> rotate, or can you just keep turning it in the same direction endlessly?

I tried various staying setups on the prototypes. They are not worth
the effort on cruising boats, probably not on racers eiither. Amongst
other drawbacks, the mast could not rotate 360 degrees. None of the
current designs has stays.
> For very light airs, can you easily rig some sort of downwind sail?
> Genniker, cruising spinaker, etc?

Pretty easy if required. I use an extension to the front of the boom
and attach the tack of the extra to it and sheet it to the back end of
the boom. Not ideal, but it works. A large genoa type sail is best
as the rig is rotated so that it is always close hauled, even when the
breeze is aft. For dead down wind, the boom is athwartships.
> I have seen very little on the actual sailing speed of Blind Date (the
> only boat I have heard that does frequent sailing). Has a polar
> diagram been created? Or at least anecdotal readings of speed under
> different points of sail, with different wind speeds and sea states?

The best indication of the boats' potential is at where Rare Bird reaches at
wind speed on it's first decent voyage. The sails are not right
(small job, no one has got round to it) and as you can see, no one is
trying very hard to sail it fast. Blind Date is considerably lighter,
with a stiffer mast and better sails. It goes back in the water in a
month or two and some more videos will be forthcoming, I hope. There
are some pictures and videos of it at I appreciate that this is
not the answer to your question, but it is all we have at the moment.
Based on my sailing on the (very rough) prototypes the harder it blows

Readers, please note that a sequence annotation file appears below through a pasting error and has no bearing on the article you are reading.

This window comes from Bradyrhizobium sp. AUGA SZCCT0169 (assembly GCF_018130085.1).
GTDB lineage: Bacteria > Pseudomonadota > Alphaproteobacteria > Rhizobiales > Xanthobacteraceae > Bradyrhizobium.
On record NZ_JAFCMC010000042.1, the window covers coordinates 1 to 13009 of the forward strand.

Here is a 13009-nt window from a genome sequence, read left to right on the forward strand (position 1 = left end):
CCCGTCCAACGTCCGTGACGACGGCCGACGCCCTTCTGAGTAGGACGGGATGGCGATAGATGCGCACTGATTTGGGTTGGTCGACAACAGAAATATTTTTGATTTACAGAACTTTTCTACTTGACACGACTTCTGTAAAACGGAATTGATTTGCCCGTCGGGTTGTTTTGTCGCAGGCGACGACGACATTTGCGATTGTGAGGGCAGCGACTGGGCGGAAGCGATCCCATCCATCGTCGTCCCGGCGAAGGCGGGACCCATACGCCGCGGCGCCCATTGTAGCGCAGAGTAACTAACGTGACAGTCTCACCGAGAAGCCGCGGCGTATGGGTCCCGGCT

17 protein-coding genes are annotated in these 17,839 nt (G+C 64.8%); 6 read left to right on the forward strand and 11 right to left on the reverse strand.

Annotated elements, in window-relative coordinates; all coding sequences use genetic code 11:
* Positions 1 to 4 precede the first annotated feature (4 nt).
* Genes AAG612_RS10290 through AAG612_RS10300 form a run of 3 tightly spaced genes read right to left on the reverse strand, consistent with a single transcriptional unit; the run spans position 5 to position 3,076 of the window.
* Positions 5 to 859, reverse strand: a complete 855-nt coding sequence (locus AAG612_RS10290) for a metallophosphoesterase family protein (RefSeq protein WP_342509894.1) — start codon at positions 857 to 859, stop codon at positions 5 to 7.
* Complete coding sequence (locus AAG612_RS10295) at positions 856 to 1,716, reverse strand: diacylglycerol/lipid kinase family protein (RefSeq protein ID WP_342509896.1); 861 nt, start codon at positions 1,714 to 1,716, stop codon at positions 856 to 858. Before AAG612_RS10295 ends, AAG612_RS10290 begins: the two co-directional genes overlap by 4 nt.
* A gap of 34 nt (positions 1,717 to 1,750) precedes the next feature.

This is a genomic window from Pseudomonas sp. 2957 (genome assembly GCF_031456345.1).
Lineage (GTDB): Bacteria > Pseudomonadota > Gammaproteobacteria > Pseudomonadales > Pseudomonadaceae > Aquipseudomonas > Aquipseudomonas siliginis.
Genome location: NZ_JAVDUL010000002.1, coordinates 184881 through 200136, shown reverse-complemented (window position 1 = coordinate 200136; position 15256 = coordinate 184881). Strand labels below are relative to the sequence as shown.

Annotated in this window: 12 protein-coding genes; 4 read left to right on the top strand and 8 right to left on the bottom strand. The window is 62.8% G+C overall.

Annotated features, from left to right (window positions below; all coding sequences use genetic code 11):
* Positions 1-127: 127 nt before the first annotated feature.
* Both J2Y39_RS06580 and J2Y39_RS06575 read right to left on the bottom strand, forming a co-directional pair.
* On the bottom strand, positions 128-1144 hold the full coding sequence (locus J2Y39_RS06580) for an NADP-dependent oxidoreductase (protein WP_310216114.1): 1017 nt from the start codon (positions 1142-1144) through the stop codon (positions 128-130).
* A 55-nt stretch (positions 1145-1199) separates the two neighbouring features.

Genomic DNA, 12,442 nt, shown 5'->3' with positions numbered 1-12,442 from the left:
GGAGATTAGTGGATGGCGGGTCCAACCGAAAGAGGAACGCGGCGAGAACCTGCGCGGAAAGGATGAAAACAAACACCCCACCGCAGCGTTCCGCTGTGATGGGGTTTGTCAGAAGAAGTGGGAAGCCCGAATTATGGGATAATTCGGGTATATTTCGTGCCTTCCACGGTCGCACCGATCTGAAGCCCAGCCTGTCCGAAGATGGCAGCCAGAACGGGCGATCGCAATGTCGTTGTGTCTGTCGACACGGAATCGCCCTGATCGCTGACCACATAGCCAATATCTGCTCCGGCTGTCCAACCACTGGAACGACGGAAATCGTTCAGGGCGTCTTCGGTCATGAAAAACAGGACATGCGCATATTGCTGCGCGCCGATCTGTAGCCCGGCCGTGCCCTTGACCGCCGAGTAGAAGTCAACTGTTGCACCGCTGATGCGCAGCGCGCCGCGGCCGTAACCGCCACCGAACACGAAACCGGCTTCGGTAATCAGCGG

and the rougher it gets, the better the boats will perform, compared
to conventional cats. This is due to the rockerless hulls, the
flexible mast and the lower windage of the harryproa platform.
> What is the underwing clearance (Visionarry and Harryproa)

6-900 mm/ 24-36". It can be less at the ww hull as the hull lifts to
the waves making impact wioth the beam or floor less likely, except
when motoring straight into big waves. .
> Finally, a big one. I will never have the time/talent to build a boat.
> I have seen the stated materials costs for Visionarry ($80K AU) and
> build time (4500 hours). How does this translate into a budgetary
> number to see if I should even be looking at this boat? Assuming I am
> willing to get it built anywhere that does excellent work, can I jst
> multiply 4500 hours times $xxx/hr + $80K AU and get a number? What
> would $xxx/hr be?

$AUS72 per hour was our charge out rate. Moderate by Australian
standards, cheap by European and US standards and very expensive
compared to low labour cost countries' rates. I am currently
talking to builders from South America, South Africa, the Caribbean
and eastern Europe about a 60' charter proa. Their labour rates are
much lower, as are overheads, although there may be quality issues to
overcome. I intend to be on site for the first build to ensure high
quality. This boat's hulls and beams will be far fewer hours and
lighter than the strip planked equivalent and the interior will be far
quicker to install.
> Thanks very much. I must warn you that if someone replies to this, I
> am likely to post more questions <grin>

Keep 'em coming!


Rob Denney
> - Gardner